English Premier League side Arsenal are once again hoping to raise awareness about knife crime in London with a special kit.
Arsenal and Adidas launched their No More Red campaign for this season on Friday, January 6. It aims to shine a light on the work being done around North London to keep young people safe from knife crime and violence.
The centerpiece of the campaign is an all-white kit that the men’s team will wear in their FA Cup match against Oxford United on Monday, January 9. All the applications on white base are also white, including the Adidas shoulder stripes, the club crest and the sponsor logos on the chest and sleeve.
Arsenal’s women’s team will also wear No More Red pre-match kits and anthem jackets prior to their FA Women’s Super League match against Chelsea on Sunday, January 15.
The men’s team wore similar white kits in an FA Cup match against Nottingham Forest in January 2022. Those kits had white numbers with thin black outlines on the back.
Like last year, the all-white shirts will not be sold in stores or online. Instead, they will only be given out to people who volunteer with one of the club’s charity partners. Read about last year’s shirt recipients here.
“Young people face multiple challenges as they grow up in today’s world and we don’t have all the answers, but we are confident our work makes a significant contribution to the lives of our participants,” said Freddie Hudson, head of Arsenal in the Community. “Our hard work must continue and we’re proud to be building on the achievements of the first year of No More Red by adding more social action projects and a volunteer programme that broadens the reach of this powerful initiative.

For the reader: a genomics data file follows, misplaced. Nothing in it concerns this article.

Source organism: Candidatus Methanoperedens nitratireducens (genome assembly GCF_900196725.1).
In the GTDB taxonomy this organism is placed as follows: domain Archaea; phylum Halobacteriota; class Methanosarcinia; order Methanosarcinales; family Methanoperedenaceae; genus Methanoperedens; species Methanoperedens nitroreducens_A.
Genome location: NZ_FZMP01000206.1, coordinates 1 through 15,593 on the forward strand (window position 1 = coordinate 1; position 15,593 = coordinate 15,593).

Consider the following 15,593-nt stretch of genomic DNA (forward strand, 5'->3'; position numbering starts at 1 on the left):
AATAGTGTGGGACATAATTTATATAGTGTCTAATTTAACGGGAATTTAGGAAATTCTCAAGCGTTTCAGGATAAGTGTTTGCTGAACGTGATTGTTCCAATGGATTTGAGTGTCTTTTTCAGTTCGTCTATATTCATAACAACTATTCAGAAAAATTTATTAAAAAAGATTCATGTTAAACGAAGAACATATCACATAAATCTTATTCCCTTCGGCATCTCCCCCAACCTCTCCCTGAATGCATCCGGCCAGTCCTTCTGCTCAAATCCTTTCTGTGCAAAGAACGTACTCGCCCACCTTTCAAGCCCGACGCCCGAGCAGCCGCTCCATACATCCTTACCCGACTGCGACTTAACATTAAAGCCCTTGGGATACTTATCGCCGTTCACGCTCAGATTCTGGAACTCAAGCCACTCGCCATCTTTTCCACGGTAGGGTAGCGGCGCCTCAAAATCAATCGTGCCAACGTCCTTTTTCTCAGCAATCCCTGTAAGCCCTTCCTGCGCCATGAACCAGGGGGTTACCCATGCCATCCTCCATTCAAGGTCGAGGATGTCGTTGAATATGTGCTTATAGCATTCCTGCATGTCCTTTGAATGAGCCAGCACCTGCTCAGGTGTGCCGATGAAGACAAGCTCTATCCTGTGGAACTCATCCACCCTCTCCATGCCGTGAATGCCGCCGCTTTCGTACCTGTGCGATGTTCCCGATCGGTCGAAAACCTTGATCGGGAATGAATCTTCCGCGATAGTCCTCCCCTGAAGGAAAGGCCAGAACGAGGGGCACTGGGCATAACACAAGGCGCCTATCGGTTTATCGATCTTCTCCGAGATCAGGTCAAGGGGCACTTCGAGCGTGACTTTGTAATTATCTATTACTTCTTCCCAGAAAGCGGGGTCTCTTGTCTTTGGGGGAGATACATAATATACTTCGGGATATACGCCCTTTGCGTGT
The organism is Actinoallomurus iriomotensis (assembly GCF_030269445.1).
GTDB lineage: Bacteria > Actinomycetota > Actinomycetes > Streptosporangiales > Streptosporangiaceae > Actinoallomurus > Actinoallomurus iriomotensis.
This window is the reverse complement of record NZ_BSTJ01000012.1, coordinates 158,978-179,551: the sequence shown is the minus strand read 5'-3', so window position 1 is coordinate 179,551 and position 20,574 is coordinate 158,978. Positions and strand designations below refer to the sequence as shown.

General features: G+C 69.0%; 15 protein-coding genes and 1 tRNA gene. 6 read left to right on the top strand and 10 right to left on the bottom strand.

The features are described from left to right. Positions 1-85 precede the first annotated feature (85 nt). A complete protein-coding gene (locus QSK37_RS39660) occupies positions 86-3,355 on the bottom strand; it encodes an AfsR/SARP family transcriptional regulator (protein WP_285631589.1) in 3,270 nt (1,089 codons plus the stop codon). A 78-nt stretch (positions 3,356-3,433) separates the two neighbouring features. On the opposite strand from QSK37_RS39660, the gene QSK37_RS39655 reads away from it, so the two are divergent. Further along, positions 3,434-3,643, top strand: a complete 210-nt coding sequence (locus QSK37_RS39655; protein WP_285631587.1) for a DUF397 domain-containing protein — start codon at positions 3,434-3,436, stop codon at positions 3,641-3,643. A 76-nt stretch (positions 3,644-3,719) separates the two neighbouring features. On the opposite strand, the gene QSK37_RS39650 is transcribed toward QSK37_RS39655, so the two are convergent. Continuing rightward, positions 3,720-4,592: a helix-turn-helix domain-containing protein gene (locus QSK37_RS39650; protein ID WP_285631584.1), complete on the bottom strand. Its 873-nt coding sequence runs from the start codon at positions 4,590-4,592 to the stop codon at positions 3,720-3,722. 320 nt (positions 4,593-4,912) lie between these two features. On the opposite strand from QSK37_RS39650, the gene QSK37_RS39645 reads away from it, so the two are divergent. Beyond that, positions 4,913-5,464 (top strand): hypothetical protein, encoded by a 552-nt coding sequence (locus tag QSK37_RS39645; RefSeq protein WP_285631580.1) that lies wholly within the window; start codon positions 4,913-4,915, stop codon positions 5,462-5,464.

“Combining decades of expertise with the incredible support from adidas, will help more individuals make better, informed choices about their future. We’re also sending a strong message that by pursuing your talent and focusing on aspirations, young people can have bright futures and become role models themselves.”
According to Arsenal.com, while the number of teenagers who died as a result of violent youth crime dropped significantly in 2022 compared to the year before, the number of reported knife offences climbed to 11,502 between January and November 2022.
The No More Red campaign works to provide safe spaces in London for young people to participate in sports, to provide better access to trusted role models, and to recognize individuals making a positive difference in their communities.
“I understand that some are very good kids getting led astray. They see crime as a resolution, but they need to see the bigger picture and seek opportunities,” said Arsenal supporter and professional boxer Anthony Yarde, who grew up in London and saw first-hand the type of criminal activity that No More Red is trying to curb.
“I think community is very important because people need people. When people come together in a positive way, it’s powerful. It can be powerful in different ways — for businesses, families, sports and any other gathering you can think of.
“Campaigns like No More Red are so important because they shine a light on the opportunities that are actually out there. In my opinion, it shines a light on choices.”